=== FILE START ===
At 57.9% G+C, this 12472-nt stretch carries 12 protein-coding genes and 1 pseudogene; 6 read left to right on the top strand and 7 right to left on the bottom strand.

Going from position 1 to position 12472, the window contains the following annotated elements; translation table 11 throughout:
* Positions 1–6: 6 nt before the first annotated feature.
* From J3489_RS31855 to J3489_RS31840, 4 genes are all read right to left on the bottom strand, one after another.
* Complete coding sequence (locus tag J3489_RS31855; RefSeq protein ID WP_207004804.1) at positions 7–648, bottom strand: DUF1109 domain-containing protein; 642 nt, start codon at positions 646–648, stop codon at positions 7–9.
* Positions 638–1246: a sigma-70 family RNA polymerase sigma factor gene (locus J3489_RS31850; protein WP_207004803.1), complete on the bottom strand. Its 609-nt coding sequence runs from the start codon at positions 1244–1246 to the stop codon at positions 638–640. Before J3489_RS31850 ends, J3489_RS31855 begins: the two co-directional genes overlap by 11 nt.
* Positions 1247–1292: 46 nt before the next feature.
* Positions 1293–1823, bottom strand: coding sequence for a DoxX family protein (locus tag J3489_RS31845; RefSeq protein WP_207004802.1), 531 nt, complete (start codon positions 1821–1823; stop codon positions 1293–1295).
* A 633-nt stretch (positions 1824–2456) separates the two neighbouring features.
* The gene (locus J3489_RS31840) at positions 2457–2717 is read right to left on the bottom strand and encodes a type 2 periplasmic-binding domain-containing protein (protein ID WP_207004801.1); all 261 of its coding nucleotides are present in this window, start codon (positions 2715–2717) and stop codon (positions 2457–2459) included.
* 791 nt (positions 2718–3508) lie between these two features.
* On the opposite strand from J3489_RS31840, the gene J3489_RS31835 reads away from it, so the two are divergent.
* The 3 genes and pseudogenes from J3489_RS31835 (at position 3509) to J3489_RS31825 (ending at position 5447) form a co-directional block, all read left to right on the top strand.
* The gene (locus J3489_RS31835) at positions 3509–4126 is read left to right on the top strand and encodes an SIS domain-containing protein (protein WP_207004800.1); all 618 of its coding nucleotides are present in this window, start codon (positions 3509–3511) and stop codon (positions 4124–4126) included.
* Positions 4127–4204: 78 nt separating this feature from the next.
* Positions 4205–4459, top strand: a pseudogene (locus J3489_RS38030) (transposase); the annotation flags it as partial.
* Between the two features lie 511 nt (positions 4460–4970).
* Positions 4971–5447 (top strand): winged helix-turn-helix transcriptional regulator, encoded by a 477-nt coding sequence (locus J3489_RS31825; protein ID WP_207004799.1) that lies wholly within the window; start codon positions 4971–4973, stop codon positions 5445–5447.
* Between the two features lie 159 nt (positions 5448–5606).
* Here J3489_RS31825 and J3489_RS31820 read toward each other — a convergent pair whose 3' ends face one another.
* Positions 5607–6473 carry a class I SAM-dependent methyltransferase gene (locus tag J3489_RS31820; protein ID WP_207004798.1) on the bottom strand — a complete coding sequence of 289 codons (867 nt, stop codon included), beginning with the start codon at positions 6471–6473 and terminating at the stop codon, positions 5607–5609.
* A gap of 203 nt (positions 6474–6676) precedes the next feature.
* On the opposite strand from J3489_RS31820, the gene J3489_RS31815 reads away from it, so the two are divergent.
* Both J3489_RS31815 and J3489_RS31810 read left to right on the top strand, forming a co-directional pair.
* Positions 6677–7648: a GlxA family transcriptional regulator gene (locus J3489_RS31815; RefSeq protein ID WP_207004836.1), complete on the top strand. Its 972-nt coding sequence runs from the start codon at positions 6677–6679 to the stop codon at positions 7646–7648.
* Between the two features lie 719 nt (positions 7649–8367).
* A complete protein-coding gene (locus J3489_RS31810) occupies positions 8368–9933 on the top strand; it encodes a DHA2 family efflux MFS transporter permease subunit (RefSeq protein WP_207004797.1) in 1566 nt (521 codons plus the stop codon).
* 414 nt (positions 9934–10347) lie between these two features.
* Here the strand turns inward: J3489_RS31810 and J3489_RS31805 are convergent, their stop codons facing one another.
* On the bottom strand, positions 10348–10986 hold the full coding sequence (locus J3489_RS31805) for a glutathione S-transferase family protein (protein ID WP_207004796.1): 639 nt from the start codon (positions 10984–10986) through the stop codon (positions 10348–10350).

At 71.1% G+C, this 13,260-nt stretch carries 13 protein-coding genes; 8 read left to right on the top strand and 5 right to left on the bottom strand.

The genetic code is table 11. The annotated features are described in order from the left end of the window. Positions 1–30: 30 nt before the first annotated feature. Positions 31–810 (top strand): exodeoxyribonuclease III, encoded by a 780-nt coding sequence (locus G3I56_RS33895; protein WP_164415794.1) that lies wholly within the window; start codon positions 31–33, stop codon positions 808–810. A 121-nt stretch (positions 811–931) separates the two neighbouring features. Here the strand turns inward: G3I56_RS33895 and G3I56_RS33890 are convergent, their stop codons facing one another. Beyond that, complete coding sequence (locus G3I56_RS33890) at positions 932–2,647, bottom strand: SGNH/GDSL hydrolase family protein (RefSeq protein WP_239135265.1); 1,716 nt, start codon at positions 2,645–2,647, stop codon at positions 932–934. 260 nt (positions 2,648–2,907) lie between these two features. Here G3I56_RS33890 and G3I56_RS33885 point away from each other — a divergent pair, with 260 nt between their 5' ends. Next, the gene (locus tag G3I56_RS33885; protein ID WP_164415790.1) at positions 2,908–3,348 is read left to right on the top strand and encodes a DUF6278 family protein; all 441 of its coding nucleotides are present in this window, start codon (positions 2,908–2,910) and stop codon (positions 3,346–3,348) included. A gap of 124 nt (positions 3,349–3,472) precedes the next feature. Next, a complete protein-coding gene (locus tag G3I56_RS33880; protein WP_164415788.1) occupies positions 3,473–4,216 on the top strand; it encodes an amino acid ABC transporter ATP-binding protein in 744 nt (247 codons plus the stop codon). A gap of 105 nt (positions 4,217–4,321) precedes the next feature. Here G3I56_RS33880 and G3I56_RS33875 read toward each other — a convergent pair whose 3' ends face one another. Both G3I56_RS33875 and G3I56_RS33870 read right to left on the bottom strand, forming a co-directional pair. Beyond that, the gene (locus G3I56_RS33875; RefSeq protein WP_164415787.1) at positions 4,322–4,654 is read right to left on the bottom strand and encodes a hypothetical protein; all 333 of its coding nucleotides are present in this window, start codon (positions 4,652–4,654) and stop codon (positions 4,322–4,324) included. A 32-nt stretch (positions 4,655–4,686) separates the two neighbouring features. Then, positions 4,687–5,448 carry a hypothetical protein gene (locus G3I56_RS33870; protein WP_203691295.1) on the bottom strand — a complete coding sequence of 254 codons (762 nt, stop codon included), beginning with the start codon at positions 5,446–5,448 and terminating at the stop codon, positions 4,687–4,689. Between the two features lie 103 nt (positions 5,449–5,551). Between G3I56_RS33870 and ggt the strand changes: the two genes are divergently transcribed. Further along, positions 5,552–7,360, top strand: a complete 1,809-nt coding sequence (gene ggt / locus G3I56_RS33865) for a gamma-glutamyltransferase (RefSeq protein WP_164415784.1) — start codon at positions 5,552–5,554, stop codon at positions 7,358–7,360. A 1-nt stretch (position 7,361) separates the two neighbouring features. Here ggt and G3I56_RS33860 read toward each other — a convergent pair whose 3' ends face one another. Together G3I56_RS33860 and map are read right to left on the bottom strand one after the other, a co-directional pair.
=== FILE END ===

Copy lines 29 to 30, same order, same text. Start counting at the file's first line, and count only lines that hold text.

* Here the strand turns inward: J3489_RS31810 and J3489_RS31805 are convergent, their stop codons facing one another.
* On the bottom strand, positions 10348–10986 hold the full coding sequence (locus J3489_RS31805) for a glutathione S-transferase family protein (protein ID WP_207004796.1): 639 nt from the start codon (positions 10984–10986) through the stop codon (positions 10348–10350).